Published On: Thu, May 15th, 2014

Randolph City Council takes close look at floodplain designation

RANDOLPH — Alternatives from a feasibility study on the Randolph floodplain took up a large portion of the Randolph City Council meeting the evening of May 7.

The cost of the feasibility study, which is part of the effort being made by council members to make some changes or do away with the Floodplain in Randolph, was shared by the City of Randolph and the Lower Elkhorn Natural Resource District.

The feasibility study completed by the U.S Corps of Engineers included over a half-dozen alternatives, which were discussed at length during the meeting.

Mike Berney, with LENRD; Mike Placke, Olsson Associates, Lincoln; and Brian McDonald, JEO Consulting Group, helped answer some of the questions on the Floodplain.

Buck Harris, a write-in candidate for Mayor, also sat in on the meeting.

Floodplain area in Randolph has 174 structures.

The floodplain designation prohibits building or replacing buildings in locations designated in the floodway. In other areas of the floodplain, building is permitted but with restrictions that may exclude basements and require elevating the property to be built on.

The Floodplain has crippled the town’s advancement economically according to Mayor Dwayne Schutt.

“It has hurt the town,” Schutt said.

Completing steps to change or possibly eliminate the city’s floodplain could end up being a $10 million project, according to the feasibility study that has been done.

The Corps of Engineers would share 65 percent of the cost and the city’s share would be 35 percent.

The Corps of Engineers preferred alternative includes widening the existing channel, which would increase the water flow in the creek.

Randolph resident Tami Gosch, who lives on Douglas Street, expressed her opposition to the alternative.

“According to the diagram — it would take my whole property. I bought my Dad’s property and moved back here. I spent a lot of money fixing it up. When I was doing the work no one bothered to tell me they would do something like this,” Gosch said. “The house has been in my family for a lot of years and it would be taken away from me. This is very aggravating and scary for me.”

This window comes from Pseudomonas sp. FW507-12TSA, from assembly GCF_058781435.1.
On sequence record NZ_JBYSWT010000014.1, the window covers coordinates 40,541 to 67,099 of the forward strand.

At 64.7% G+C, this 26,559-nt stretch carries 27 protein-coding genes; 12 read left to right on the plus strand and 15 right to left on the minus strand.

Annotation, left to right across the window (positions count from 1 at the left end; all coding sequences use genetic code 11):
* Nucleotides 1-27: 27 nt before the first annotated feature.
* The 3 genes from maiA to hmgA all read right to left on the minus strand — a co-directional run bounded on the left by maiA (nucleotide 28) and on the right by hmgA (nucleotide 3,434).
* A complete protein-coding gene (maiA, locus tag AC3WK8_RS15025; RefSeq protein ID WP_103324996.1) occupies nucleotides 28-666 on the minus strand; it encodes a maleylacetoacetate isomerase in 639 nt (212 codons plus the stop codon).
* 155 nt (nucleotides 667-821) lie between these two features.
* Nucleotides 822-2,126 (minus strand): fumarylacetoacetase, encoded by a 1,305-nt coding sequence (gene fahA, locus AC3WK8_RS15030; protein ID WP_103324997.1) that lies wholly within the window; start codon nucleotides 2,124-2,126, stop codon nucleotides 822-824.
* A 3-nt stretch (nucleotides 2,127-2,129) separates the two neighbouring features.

Gosch asked council members to consider all of the people that would lose their homes if this was done.

Economic Development Director Gary Van Meter said he thought a second opinion on the study was needed.

“We are looking at a $3.5 million expenditure on a $10 million project,” Van Meter said. “The information from the U.S. Corps of Engineers did not address some of the issues. One answer that channeled water through town would leave the north and south tributaries of the Middle Logan Creek to continue flooding. It does not answer the total need for present and future development of Randolph and property owners may have issues by being dislocated.”

Another alternative that could be considered would be less invasive and could eliminate the need to replace four bridges with structures that would cost from $500,000 to $1 million.

It would also avoid taking private property away from homeowners when the channel through the center of town would be deepened and widened.

The flood waters, which come from three directions, could be addressed before they reach the city.

To state that any one floodplain is less important than another was disproved in the 1980s when the Burlington Northern Santa Fe Railway was washed out in the city limits, according to Van Meter.

“Today, not only grain, but farming chemicals and ethanol are being transported through town — something not experienced before,” Van Meter said.

The concept of “off-line or peak shaving” could be approached by having a shallow basin excavated along-side the stream. Excess waters would temporarily be held in the offline storage until normal flow returns. The excess water is then released in a normal fashion into the creek channel.

Placke told board members a second opinion could provide them information that would help answer a lot of questions.

“Olsson and Associates has a good team that would be working on this,” he said. “Our proposal would include looking through the Corps of Engineers’ study and helping you get your money’s worth.”

Placke brought up another problem that will be coming up for residents in Randolph due to the floodplain.

“Flood insurance is going up — a lot. It will be going up incrementally, but the cost will be huge,” Placke said. “Houses that are in the flood plain will be hard to sell because of the cost. You will need to decide on this in the near future.”

Schutt asked for an estimate on the time that would be involved.

“We have spent about 10 years getting this study done,” Schutt said.

Placke estimated the work would take about three months.

The feasibility study is just the first part of the project involving changing the city’s floodplain.

A plan would have to be sent to Federal Emergency Management Agency who would have to approve a change in the floodplain.

Town meetings would have to be held before a decision is made.

The decision would eventually be made by the general public according to council member Scott Wattier.

“This would come to a vote—the residents would have to vote on a bond,” he said.

After a lengthy discussion board members agreed to ask the Corp of Engineers to finish the study.

Getting a second opinion, which would provide information on the most effective and affordable alternative, is also being considered by the board members.

Council members will look into having others help with the $13,000 cost.

Pick up this week’s issue of the Randolph Times to read more!